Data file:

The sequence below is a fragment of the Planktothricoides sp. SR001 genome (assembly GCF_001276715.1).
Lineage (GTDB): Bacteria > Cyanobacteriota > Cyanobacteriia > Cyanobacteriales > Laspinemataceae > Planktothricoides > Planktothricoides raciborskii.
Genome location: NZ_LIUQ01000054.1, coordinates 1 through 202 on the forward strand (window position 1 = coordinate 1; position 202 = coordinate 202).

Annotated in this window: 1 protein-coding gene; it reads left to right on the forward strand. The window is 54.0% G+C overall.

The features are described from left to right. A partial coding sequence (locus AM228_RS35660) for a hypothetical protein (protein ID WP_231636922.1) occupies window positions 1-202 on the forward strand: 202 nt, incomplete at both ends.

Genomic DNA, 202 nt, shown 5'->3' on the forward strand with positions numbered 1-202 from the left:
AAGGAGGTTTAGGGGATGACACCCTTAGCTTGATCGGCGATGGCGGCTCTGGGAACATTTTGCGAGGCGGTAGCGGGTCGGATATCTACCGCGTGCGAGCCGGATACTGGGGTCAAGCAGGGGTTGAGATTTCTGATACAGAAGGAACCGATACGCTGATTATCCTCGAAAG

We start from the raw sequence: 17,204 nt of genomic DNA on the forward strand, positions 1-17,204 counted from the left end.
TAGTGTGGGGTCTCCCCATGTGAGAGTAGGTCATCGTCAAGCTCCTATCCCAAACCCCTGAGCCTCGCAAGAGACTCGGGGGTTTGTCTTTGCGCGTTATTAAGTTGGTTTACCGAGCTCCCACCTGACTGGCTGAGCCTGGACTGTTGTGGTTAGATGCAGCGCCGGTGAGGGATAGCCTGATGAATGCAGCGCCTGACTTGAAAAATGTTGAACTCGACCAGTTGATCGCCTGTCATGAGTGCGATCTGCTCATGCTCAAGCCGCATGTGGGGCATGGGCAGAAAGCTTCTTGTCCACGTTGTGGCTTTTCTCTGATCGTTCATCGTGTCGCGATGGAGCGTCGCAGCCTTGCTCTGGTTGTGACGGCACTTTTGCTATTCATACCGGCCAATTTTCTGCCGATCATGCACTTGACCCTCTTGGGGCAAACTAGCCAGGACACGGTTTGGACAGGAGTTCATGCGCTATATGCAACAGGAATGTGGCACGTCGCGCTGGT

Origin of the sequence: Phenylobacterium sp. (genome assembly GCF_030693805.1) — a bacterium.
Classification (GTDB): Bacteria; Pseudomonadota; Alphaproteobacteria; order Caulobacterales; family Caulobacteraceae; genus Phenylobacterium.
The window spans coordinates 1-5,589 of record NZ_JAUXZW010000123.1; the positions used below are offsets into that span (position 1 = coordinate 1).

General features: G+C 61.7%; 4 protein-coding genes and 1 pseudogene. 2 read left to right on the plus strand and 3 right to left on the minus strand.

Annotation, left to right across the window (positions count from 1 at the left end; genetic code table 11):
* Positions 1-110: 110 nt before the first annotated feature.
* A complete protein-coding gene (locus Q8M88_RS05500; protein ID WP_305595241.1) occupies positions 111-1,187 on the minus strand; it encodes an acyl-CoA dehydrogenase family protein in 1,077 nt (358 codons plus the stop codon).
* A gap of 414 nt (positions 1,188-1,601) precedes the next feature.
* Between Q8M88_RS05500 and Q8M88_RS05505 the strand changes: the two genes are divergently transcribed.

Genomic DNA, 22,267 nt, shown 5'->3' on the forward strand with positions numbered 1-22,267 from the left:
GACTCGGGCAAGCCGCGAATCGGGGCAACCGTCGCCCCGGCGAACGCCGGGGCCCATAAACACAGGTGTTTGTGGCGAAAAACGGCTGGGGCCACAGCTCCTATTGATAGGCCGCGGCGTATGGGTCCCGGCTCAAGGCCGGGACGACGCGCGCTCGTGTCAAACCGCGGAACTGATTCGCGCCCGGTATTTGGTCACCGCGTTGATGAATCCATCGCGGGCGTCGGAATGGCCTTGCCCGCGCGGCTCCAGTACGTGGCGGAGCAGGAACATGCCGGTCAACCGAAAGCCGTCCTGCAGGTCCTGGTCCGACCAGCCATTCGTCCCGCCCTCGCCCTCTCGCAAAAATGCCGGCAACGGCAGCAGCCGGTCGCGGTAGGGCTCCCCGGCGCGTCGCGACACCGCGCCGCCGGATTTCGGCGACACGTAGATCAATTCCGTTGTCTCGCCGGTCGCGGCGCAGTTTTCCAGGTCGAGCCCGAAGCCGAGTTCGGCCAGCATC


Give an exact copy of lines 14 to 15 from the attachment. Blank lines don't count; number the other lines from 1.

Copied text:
Annotation, left to right across the window (positions count from 1 at the left end; genetic code table 11):
* Positions 1-110: 110 nt before the first annotated feature.